I am a Ph.D candidate at the University of California, Riverside. My dissertation explores the political thought of five influential Vietnamese thought-leaders of the French colonial period in Vietnam (Phan Chu Trinh (1872-1926), Phan Van Truong (1876-1933), Pham Quynh (1892-1945), Ho Chi Minh (1890-1969), and Nguyen An Ninh (1900-1943)). I analyze their 1920s Vietnamese and French language writings, showing how they interpreted, challenged, and reworked "Western" ideas for their own ends. I show that there are many lessons for political theorists. My project is part of the exciting, emerging field of "comparative political theory" which seeks to explore political thought from outside the West.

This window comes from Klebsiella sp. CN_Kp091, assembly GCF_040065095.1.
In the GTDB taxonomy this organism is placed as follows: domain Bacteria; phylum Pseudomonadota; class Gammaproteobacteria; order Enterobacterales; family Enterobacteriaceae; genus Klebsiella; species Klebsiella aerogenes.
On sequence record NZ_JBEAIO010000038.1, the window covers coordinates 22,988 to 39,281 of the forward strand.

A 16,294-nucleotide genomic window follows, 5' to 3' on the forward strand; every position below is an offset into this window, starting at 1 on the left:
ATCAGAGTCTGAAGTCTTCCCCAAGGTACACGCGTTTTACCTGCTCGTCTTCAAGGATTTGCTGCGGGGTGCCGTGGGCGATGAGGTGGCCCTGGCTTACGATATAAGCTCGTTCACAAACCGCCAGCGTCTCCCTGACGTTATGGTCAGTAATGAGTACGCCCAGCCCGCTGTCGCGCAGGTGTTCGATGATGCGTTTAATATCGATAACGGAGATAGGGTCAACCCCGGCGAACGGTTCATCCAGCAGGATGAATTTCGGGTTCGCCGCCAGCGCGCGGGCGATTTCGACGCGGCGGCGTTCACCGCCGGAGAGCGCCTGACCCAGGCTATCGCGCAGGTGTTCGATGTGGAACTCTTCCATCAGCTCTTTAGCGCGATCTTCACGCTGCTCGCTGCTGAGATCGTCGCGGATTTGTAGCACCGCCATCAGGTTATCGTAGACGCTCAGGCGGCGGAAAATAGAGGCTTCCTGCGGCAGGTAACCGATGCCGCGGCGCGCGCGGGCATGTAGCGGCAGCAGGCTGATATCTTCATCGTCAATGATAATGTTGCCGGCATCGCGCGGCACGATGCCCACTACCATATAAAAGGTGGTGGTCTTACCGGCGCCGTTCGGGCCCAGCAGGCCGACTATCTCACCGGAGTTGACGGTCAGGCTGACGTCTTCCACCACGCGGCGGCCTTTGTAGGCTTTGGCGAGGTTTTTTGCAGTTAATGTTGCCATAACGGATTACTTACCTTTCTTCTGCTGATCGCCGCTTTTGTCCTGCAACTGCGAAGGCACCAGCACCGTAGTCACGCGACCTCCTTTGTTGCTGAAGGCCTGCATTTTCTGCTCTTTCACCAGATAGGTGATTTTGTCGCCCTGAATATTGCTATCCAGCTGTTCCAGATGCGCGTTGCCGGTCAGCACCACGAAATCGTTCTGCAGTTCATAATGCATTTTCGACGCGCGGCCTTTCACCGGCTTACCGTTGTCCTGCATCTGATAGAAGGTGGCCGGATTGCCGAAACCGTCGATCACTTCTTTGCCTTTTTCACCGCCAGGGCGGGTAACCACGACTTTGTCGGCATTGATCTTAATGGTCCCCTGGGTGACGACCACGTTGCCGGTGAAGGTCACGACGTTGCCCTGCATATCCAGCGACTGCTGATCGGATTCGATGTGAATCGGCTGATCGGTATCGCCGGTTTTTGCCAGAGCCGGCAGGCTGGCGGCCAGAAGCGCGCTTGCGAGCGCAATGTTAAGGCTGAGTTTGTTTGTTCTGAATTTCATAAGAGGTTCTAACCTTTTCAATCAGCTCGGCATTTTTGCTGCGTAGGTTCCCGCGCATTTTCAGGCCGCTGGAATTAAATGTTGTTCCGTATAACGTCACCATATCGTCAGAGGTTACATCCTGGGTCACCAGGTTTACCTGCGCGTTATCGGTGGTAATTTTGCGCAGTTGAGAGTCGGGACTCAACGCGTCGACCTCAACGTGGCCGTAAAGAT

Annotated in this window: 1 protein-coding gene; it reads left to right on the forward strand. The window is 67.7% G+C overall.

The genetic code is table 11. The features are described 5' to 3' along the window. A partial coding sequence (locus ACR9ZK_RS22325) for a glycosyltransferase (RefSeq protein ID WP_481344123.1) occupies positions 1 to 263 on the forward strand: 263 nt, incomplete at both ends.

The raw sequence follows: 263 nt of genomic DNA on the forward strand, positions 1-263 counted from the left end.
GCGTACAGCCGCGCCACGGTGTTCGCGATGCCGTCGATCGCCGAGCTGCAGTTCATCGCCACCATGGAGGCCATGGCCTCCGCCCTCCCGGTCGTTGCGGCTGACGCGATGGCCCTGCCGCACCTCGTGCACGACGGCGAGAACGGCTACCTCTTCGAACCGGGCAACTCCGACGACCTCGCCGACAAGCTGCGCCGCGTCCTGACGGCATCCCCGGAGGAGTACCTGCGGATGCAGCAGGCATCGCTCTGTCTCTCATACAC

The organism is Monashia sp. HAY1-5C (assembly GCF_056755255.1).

My article, "Phan Chu Trinh's Democratic Confucianism," is forthcoming in The Review of Politics. In it, I show how Vietnam's first democrat, Phan Chu Trinh, romanticized Western liberalism and argued that its importation would revive Confucianism in Vietnam. Ultimately, Trinh shows us that theorists should not always fear cultural appropriation or creative misunderstandings of other traditions of political thought; indeed, misunderstandings themselves may be invigorating or instructive.
At the core, I am interested in how political ideas cross cultures, through time and space. I have published articles about how a French utopian novelist borrowed ideas from a Spanish-Incan writer, and about how the sixteenth-century French essayist Michel de Montaigne has influenced contemporary American political theory (forthcoming in Montaigne Studies).